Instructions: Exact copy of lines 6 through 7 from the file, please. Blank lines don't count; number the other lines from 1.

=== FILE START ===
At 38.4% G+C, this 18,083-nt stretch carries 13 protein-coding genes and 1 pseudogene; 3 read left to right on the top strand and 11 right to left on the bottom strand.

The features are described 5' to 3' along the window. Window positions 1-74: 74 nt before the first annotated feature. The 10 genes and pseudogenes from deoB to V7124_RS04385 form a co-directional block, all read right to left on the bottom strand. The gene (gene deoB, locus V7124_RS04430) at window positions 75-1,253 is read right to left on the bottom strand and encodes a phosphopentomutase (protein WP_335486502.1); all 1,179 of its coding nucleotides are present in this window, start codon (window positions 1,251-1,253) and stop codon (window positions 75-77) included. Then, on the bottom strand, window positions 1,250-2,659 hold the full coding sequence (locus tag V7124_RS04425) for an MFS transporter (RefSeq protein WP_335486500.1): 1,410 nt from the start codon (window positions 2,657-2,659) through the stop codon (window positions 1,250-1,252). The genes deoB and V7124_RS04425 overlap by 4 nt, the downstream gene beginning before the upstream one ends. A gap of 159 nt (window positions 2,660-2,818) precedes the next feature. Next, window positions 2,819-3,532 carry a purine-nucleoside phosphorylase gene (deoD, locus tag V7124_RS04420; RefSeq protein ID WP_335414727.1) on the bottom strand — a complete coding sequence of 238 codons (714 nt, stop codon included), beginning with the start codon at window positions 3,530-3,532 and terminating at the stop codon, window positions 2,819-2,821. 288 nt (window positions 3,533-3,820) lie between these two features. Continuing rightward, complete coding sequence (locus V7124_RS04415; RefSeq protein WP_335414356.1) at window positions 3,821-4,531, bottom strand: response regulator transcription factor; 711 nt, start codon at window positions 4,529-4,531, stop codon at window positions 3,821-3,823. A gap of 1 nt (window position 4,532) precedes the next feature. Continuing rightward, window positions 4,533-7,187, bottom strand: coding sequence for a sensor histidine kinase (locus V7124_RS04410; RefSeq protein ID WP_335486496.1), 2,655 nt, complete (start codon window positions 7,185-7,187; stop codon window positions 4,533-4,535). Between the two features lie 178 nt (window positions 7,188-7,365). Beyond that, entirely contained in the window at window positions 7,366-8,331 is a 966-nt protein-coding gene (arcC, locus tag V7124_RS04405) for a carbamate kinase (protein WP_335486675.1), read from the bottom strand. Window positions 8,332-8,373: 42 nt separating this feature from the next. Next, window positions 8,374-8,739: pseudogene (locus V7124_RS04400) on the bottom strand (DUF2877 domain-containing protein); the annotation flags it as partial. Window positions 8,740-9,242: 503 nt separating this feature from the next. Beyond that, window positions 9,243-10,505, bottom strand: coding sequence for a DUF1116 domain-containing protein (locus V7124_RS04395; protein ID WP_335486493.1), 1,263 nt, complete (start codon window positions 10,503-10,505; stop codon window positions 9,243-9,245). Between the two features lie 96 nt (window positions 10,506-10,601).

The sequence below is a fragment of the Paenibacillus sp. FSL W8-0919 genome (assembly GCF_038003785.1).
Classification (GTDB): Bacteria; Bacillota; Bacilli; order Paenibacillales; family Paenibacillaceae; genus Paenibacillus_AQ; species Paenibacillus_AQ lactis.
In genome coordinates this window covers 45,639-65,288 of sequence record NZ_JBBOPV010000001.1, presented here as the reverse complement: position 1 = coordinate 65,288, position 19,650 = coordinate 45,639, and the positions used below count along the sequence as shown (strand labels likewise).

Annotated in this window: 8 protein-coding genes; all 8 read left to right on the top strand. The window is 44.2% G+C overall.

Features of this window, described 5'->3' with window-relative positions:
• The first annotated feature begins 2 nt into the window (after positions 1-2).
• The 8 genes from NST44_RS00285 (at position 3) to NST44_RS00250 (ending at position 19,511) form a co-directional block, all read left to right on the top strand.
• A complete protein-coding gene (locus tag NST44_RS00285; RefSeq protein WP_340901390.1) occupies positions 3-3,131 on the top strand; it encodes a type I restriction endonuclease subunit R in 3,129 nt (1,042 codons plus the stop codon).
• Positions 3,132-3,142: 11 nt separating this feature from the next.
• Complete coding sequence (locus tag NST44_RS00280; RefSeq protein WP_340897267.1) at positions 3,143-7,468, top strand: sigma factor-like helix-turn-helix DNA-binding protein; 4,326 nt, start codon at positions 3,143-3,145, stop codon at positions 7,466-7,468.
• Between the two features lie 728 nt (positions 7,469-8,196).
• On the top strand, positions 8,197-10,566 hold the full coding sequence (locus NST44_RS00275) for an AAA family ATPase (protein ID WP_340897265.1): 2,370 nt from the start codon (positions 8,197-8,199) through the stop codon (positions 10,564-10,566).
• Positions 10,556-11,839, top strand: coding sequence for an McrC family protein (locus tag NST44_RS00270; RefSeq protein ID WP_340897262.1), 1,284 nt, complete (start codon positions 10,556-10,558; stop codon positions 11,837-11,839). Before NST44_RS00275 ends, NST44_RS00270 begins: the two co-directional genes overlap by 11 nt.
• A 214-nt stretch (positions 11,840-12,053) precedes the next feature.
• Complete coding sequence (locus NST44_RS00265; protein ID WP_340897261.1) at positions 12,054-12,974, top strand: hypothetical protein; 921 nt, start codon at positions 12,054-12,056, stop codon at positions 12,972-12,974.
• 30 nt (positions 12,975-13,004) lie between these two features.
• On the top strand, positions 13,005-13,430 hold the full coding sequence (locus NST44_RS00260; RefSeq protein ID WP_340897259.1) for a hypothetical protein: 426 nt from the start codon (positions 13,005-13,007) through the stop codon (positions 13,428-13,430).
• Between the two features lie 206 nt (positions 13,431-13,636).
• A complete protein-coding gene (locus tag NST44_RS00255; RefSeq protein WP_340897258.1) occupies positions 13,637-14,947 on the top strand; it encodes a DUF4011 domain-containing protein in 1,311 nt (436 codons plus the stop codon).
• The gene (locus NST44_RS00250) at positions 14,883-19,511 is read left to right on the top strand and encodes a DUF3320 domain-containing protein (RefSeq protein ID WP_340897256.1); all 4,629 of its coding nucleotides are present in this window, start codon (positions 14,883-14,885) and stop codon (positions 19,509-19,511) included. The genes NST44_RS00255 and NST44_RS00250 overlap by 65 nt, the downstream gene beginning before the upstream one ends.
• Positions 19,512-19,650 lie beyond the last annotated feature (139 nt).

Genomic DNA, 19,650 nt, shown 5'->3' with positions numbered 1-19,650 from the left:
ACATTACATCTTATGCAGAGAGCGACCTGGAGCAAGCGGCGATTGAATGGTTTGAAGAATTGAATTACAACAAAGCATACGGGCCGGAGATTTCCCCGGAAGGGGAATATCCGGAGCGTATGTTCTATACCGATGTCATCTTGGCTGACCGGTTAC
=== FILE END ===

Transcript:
Annotated in this window: 8 protein-coding genes; all 8 read left to right on the top strand. The window is 44.2% G+C overall.

Features of this window, described 5'->3' with window-relative positions: